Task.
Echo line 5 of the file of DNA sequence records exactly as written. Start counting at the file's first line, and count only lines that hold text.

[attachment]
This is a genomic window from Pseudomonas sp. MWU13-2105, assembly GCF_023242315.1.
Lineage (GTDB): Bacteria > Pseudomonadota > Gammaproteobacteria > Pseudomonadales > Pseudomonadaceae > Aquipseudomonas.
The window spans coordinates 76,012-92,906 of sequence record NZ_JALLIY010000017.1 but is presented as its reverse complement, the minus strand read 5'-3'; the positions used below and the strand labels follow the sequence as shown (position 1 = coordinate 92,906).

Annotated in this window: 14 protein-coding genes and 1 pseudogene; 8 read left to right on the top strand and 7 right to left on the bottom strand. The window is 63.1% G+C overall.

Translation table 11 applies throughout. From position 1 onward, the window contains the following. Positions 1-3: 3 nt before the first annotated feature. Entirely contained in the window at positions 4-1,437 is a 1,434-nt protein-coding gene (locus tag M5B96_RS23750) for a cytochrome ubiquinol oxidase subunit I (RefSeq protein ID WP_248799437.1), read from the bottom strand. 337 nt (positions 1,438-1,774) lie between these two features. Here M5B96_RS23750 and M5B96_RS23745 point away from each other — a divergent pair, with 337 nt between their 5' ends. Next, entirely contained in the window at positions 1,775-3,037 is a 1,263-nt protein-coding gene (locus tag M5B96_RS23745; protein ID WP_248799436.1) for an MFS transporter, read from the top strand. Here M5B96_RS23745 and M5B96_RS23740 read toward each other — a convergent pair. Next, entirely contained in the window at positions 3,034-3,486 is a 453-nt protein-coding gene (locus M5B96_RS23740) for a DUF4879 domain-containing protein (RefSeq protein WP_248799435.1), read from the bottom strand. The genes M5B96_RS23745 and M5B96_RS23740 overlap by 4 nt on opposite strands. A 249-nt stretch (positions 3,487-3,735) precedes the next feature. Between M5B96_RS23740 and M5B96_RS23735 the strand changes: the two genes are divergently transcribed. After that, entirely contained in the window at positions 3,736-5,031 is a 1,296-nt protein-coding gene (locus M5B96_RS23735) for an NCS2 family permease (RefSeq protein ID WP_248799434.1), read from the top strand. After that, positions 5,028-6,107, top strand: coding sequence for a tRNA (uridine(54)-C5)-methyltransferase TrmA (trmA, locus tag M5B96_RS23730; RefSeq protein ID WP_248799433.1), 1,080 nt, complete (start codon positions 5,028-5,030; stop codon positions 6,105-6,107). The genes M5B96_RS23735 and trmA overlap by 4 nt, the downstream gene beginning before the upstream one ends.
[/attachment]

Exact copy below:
Translation table 11 applies throughout. From position 1 onward, the window contains the following. Positions 1-3: 3 nt before the first annotated feature. Entirely contained in the window at positions 4-1,437 is a 1,434-nt protein-coding gene (locus tag M5B96_RS23750) for a cytochrome ubiquinol oxidase subunit I (RefSeq protein ID WP_248799437.1), read from the bottom strand. 337 nt (positions 1,438-1,774) lie between these two features. Here M5B96_RS23750 and M5B96_RS23745 point away from each other — a divergent pair, with 337 nt between their 5' ends. Next, entirely contained in the window at positions 1,775-3,037 is a 1,263-nt protein-coding gene (locus tag M5B96_RS23745; protein ID WP_248799436.1) for an MFS transporter, read from the top strand. Here M5B96_RS23745 and M5B96_RS23740 read toward each other — a convergent pair. Next, entirely contained in the window at positions 3,034-3,486 is a 453-nt protein-coding gene (locus M5B96_RS23740) for a DUF4879 domain-containing protein (RefSeq protein WP_248799435.1), read from the bottom strand. The genes M5B96_RS23745 and M5B96_RS23740 overlap by 4 nt on opposite strands. A 249-nt stretch (positions 3,487-3,735) precedes the next feature. Between M5B96_RS23740 and M5B96_RS23735 the strand changes: the two genes are divergently transcribed. After that, entirely contained in the window at positions 3,736-5,031 is a 1,296-nt protein-coding gene (locus M5B96_RS23735) for an NCS2 family permease (RefSeq protein ID WP_248799434.1), read from the top strand. After that, positions 5,028-6,107, top strand: coding sequence for a tRNA (uridine(54)-C5)-methyltransferase TrmA (trmA, locus tag M5B96_RS23730; RefSeq protein ID WP_248799433.1), 1,080 nt, complete (start codon positions 5,028-5,030; stop codon positions 6,105-6,107). The genes M5B96_RS23735 and trmA overlap by 4 nt, the downstream gene beginning before the upstream one ends.